Robert WIlliams and his Juxtapoz Magazine (along with the rise of the internet and local art scenes) brought the Low Brow vision into the mainstream. As an artist working in this vein has this spotlight helped you get your work in shows, magazines etc...?
It's perhaps a bit too soon to say...I've been working in an intentionally "lowbrow" vein only since about April of this year (2008). Prior to that I'd been doing work that was much more abstract. My recent work definitely seems to generate more immediate response. It's no great surprise to discover that people tend to respond most enthusiastically to "appropriated" imagery that's already more or less familiar to them. We don't have the same sorts of standing associations with intentionally abstract imagery, which can seem obscure or puzzling. Just the same, I'll probably continue working in both veins. Although I haven't been too active in comics for the last several years, I did do a two-page piece for an anthology of abstract comics to be published by Fantagraphics in 2009. In some ways I think the boundaries between "lowbrow" and "highbrow" ar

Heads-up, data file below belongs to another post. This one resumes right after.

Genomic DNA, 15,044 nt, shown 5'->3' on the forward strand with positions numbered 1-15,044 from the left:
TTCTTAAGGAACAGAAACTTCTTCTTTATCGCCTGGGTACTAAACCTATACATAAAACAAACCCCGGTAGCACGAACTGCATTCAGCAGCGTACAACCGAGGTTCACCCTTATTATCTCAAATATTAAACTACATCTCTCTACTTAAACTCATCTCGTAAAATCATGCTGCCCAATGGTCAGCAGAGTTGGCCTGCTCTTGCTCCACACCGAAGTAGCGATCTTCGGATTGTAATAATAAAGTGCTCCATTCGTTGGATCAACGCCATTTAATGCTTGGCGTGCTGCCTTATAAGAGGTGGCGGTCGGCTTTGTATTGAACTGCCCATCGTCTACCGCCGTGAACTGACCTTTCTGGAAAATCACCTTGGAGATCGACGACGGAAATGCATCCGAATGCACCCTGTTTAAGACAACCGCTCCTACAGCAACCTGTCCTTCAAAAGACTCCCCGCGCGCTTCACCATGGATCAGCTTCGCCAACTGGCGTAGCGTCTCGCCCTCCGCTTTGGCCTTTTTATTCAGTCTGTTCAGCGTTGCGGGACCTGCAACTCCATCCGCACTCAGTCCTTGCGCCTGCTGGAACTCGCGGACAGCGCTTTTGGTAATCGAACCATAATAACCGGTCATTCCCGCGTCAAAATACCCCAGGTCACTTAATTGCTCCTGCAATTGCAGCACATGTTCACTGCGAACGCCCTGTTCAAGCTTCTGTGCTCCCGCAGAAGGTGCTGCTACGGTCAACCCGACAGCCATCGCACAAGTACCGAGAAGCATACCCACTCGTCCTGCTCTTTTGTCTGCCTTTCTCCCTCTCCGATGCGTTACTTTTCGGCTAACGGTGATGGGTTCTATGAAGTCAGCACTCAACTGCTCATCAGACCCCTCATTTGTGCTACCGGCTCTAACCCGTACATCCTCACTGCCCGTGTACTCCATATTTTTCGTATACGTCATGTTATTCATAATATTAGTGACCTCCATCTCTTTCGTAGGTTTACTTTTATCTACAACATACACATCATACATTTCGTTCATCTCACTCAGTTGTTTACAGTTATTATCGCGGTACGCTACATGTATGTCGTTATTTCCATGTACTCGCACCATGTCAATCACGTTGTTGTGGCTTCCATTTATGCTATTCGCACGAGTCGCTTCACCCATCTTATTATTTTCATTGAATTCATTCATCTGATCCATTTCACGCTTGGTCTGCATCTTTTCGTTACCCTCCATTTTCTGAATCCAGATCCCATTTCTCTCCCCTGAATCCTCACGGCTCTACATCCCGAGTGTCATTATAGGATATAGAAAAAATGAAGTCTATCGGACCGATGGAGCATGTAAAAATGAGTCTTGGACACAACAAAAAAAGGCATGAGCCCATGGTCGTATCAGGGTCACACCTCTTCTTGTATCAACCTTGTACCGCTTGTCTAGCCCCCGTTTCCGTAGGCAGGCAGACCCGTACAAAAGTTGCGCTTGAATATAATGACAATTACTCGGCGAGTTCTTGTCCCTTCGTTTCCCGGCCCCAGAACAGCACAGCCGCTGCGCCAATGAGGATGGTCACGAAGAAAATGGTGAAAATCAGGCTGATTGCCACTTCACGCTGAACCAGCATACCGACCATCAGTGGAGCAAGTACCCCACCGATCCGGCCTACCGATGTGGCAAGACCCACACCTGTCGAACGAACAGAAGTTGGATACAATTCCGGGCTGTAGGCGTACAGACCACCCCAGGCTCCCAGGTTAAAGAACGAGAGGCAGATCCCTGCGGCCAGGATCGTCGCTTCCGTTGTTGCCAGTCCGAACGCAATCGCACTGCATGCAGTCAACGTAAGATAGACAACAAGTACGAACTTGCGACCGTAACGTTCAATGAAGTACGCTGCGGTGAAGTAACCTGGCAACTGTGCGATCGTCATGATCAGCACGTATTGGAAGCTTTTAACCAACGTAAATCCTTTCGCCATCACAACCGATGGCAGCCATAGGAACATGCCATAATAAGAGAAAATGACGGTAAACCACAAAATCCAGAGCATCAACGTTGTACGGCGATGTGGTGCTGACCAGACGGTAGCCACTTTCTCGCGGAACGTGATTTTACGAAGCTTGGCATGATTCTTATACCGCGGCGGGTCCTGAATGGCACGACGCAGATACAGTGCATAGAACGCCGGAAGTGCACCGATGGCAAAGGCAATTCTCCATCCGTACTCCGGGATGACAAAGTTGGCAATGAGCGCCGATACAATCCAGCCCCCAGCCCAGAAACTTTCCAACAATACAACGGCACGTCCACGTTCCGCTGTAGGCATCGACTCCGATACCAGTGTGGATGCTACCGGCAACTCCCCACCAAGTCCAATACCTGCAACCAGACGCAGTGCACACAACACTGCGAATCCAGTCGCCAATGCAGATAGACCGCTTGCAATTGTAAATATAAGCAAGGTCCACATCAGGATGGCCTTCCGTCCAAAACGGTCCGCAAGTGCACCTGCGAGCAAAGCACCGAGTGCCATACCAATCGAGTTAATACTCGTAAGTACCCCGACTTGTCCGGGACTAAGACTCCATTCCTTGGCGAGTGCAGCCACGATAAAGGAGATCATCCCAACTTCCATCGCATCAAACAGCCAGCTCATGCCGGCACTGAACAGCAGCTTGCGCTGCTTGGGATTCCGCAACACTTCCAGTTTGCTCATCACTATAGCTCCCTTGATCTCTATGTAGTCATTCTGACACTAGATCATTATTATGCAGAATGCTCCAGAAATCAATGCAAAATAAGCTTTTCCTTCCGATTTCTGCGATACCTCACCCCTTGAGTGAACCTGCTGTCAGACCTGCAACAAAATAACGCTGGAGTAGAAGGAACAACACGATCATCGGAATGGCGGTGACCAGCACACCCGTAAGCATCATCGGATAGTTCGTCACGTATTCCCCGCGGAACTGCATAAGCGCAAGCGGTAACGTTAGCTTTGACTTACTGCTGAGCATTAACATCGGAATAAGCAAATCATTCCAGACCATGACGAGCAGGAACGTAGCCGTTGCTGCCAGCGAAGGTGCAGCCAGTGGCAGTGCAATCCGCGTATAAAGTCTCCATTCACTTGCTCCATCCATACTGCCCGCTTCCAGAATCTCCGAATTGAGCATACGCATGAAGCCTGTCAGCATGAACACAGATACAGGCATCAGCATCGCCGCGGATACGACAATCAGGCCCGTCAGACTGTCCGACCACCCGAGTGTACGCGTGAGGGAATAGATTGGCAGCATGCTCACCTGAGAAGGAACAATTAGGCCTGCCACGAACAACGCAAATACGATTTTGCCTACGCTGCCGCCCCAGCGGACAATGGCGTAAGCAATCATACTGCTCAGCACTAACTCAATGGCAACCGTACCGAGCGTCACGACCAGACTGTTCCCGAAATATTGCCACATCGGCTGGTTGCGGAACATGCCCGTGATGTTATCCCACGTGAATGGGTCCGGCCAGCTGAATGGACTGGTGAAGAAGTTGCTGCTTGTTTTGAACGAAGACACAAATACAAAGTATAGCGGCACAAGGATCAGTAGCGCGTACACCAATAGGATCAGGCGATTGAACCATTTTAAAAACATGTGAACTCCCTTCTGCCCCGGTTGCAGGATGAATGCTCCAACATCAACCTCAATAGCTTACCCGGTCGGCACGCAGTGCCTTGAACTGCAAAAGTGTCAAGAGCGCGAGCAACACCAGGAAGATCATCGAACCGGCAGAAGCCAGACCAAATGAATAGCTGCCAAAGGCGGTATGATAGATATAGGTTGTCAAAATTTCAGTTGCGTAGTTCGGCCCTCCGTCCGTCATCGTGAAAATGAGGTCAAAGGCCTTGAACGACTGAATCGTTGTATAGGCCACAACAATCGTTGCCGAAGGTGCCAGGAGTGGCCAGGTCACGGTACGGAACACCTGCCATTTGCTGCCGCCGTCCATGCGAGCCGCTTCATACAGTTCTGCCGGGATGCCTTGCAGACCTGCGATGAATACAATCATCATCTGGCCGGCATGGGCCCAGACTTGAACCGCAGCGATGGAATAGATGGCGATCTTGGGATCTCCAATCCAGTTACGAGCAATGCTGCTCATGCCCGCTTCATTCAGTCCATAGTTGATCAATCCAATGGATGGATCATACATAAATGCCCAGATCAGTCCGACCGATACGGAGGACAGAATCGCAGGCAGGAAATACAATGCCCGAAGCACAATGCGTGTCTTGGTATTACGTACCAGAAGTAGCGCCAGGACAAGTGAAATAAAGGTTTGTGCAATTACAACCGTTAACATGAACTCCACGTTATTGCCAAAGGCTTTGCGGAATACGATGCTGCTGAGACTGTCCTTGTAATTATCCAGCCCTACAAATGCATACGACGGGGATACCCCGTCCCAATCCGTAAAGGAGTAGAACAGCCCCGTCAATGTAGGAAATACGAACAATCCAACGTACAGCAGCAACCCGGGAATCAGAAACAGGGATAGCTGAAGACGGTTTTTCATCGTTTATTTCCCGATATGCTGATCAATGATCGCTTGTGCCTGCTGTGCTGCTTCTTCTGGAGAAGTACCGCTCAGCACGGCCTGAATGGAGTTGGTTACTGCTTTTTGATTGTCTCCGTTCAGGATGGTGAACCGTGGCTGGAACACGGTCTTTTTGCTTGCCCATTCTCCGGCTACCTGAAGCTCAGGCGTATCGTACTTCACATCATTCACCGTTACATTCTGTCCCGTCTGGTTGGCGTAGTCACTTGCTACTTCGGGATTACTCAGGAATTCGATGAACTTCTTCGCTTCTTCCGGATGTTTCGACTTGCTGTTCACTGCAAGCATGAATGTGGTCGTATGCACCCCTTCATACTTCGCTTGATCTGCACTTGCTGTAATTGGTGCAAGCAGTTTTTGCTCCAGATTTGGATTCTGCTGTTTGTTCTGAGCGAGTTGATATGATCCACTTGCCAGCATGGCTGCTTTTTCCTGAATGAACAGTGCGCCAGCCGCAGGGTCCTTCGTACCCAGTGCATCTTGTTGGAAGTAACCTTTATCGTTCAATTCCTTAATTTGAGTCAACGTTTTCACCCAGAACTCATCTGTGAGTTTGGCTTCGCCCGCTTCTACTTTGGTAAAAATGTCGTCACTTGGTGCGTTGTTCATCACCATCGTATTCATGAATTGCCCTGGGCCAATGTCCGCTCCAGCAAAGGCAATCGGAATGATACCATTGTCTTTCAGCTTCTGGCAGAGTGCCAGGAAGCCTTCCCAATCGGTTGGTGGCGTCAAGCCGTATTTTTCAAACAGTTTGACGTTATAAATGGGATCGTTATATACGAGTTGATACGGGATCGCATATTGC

t are becoming less and less defined. I see elements of my more "legitimate" creative tendencies creeping into my "pop" work, and vice versa.
Besides the more typical cartoon stuff you also paint near abstraction works such "Towers." These are a cool departure. What informs this direction?
I was a Fine Arts major in college, and am still very interested in modern/contemporary art. I've developed a curiosity about primitive art, especially native American petroglyphs and rock paintings, and "folk arts" of the Huichols and Oaxacans of Mexico. I like Art Brut and so-called "naive" art. On one han
d, I've always had an attraction to the kind of clearly outlined, strong graphic approach that's become so commonly associated with the comics form. On the other, I'm fascinated by the textures and random elements present in much modern painting (and in the natural world). I'm conscious of trying to merge both of these approaches in my work, in some way or another.
Who are some of the artists you have worked with over the years that really impressed you?